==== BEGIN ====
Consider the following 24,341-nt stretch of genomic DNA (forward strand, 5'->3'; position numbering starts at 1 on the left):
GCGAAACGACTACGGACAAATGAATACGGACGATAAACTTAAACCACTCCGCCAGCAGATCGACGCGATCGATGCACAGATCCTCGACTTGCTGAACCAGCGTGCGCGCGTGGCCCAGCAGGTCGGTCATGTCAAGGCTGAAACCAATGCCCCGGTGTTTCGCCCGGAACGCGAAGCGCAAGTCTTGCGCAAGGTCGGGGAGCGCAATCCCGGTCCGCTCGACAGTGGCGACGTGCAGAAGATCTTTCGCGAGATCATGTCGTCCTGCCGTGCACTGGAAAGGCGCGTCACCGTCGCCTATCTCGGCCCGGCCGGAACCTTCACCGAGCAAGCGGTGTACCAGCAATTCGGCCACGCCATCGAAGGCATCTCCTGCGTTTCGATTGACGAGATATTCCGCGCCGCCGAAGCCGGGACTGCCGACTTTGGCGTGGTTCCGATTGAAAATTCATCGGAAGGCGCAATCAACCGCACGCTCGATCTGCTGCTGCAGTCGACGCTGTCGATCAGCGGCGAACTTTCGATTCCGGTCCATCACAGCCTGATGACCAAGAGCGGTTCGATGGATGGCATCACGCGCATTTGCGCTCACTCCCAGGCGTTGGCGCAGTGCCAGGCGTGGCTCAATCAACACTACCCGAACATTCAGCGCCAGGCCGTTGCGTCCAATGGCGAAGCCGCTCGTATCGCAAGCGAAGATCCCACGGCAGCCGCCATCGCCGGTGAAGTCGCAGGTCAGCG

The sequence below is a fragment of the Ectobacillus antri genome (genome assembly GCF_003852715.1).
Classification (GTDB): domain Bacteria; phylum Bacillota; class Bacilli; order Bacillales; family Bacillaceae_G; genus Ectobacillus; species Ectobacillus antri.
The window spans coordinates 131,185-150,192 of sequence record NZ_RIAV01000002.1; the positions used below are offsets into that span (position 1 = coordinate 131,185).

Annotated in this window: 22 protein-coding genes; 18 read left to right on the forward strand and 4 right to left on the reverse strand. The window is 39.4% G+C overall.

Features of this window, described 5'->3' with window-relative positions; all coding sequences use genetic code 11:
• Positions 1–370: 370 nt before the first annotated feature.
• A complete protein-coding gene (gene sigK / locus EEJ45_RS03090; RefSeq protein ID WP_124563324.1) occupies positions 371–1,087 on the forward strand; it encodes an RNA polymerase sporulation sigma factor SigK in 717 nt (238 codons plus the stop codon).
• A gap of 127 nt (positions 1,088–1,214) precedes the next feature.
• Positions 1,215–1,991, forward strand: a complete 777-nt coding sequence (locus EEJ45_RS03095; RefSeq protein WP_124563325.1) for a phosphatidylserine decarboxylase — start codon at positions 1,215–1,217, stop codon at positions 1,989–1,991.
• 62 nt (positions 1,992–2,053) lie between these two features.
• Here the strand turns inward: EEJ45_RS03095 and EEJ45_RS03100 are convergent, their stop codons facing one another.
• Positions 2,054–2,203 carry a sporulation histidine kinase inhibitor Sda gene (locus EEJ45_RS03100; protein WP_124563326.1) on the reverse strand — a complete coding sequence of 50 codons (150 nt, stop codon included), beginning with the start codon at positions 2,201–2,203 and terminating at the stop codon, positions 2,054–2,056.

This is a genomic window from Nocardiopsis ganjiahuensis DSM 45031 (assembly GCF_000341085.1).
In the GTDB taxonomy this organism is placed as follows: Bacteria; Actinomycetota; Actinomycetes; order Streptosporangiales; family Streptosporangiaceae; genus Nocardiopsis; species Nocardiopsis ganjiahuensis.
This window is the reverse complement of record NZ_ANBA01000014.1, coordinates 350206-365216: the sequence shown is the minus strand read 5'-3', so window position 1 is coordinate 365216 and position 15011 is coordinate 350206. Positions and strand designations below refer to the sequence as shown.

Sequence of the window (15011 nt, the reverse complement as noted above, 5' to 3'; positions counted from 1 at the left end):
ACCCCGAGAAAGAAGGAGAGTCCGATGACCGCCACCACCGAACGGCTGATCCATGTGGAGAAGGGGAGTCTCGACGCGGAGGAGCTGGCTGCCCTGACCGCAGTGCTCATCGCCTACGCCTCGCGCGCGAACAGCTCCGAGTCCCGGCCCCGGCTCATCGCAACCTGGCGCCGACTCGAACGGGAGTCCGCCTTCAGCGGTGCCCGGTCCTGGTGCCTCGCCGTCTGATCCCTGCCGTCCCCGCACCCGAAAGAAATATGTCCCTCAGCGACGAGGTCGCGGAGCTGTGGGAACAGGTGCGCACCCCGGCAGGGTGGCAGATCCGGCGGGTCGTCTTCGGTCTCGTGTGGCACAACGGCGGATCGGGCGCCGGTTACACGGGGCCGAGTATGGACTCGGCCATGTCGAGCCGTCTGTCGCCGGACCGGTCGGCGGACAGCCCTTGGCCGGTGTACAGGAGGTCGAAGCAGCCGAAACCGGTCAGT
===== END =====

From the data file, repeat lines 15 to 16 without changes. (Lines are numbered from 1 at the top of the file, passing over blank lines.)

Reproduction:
This is a genomic window from Nocardiopsis ganjiahuensis DSM 45031 (assembly GCF_000341085.1).
In the GTDB taxonomy this organism is placed as follows: Bacteria; Actinomycetota; Actinomycetes; order Streptosporangiales; family Streptosporangiaceae; genus Nocardiopsis; species Nocardiopsis ganjiahuensis.